Dear Africa
vol. 6

Why don’t you take yourself and your small business seriously?
Why don’t you register a proper domain for your business, it is less than R9 pm with some hosting providers. Then you’ll get a proper business email, like and stop using the funky Gmail one you created when you first heard about email.

While you’re at it, also get a professional looking website done for you, if you can’t afford it, grab a free template on WordPress.

Get onto the social media bandwagon, create a Facebook page, twitter account and instagram. And use them to get your name out there. That’s free marketing and advertising, until you can afford that freeway billboard or proper radio/tv ad. Some of the biggest companies today don’t even use any of the traditional advertising methods, they exclusively do it online.

Why don’t you register your business with the dti, and SARS? Even if you sell tomatoes on a street corner, if you have hope of growing the business, you’re better off registered. Don’t be put off by paying tax, there’s great incentives for small businesses, with zero tax for low turnover brackets. If your business is not registered, you can’t get any funding or partners.

Open a proper business account, separate your personal banking from your business banking. That way you can track if your business is really making money or losing. If you need money from the business, pay yourself a salary. Don’t be a blesser with a business account, one day when you need to be audited, it will be very hard to explain why you bought icetropez or moet with the business account.

Take yourself seriously too, call yourself by the designated title. You’re a CEO, stop playing small.

dear africa – To rent or buy

Dear Africa
(Damn, Thabo Mbeki is already on vol.9, I need to catch up)

Today, I want to touch on a very sensitive topic. Property. This topic can divide renters and owners like region divides believers and atheists. Like region, discussing the pros and cons of owning vs renting property is not my favorite subject. And just like religion, those who worship a deity strongly oppose those who don’t, and vise versa. Fortunately, with property, there’s numbers to backup arguments.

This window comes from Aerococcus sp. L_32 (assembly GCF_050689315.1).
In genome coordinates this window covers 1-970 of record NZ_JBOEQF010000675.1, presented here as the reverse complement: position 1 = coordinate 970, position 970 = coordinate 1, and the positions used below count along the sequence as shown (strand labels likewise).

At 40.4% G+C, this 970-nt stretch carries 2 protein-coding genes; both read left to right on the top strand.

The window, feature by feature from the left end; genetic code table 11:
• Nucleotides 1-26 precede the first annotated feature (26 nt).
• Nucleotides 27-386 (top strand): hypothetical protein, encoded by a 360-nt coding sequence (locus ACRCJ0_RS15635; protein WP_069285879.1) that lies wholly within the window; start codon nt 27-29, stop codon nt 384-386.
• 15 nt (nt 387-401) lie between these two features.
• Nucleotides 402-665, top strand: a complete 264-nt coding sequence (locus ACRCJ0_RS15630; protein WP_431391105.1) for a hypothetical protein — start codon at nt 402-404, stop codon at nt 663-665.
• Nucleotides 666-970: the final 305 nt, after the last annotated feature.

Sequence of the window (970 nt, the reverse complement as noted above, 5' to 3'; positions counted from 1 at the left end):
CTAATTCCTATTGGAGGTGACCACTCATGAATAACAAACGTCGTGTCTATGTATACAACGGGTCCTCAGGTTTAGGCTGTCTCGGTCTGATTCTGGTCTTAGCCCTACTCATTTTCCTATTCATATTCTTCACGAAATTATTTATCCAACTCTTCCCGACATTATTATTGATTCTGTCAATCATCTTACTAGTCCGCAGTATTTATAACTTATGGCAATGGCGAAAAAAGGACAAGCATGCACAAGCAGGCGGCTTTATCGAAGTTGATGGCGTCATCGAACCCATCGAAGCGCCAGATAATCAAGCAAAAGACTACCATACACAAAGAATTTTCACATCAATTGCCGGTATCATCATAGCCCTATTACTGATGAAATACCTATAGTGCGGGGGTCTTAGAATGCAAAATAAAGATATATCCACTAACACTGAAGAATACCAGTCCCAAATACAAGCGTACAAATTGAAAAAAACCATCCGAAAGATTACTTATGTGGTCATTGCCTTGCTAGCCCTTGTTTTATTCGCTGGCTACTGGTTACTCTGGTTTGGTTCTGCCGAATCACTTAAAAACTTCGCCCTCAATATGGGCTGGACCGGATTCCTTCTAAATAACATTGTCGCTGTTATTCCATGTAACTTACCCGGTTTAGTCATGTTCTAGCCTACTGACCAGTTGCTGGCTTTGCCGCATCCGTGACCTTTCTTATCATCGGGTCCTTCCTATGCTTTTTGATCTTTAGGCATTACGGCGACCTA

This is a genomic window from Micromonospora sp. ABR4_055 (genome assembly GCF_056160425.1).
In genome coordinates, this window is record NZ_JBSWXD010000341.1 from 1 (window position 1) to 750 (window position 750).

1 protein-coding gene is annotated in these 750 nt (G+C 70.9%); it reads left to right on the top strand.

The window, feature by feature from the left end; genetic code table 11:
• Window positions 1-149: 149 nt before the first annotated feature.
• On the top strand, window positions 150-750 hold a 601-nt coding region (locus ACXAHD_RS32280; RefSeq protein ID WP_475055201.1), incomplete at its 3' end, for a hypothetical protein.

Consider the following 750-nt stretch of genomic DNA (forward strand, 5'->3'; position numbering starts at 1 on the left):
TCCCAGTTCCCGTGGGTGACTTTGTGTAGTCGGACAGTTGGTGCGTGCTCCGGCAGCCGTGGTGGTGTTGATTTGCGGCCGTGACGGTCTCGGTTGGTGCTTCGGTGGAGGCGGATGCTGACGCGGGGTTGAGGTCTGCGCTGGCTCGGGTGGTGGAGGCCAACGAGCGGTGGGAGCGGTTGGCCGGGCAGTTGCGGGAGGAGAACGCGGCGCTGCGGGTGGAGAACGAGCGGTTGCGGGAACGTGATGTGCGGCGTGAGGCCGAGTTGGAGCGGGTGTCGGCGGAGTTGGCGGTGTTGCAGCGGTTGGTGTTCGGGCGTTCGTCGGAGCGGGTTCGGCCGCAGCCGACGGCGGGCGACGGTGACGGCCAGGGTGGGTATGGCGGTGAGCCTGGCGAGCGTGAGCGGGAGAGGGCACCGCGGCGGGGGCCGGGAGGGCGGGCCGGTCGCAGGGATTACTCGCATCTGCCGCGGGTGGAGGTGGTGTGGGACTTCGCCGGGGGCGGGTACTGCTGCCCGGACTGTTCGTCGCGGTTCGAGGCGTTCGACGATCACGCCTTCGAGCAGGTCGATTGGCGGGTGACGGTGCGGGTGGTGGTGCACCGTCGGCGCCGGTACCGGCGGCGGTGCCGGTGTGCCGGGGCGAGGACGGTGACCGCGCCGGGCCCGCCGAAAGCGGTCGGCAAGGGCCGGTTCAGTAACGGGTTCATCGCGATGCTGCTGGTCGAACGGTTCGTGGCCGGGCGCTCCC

To set the record straight, I am pro renting. I’ve been working since 2006, I’ve never owned a property. I have toyed with the idea of buying a few times, but, fortunately I have never signed the few OTP papers that I have applied for. I have read many articles and books, and crunched lot of numbers in my spreadsheets over the years. I am now convinced that I will never own a property.

There are 2 types of properties. There’s primary residence, and there’s investment property. The biggest lie of the century is banks telling us that owning your primary residence is an investment and society giving us some fake “Mama I made it” status. Liars. The banks are the ones benefiting out of this scheme. Charging you double the price of the house in a 30 year period. Have you ever wondered why a Gti costs R500k and takes 5-7 years to pay-off, but a small home of the same value takes you 30 years with negligible differences between the installments? That’s some serious organised and perfectly legal white-collar crime.

So, I’ll give you 2 reasons why I’ll never own property, primary residence or investment property:
1. Flexibility
2. I’m lazy

Flexibility because I’m just not ready to settle down in 1 geographic location and 1 house for the rest of my life. When an opportunity comes up in Australia with 10 times my current salary or when I take my startup to Silicon Valley, I want to take it with no delay of trying to sell a house or finding tenants. I just want up and go, with my family in-tow. I think I will only ever be ready to settle down when I go to an old-age home and wait for the inevitable, and by that time, I should have enough money to buy the whole old-age home and charge you ex-homeowners to your grave. Evil smile 🙂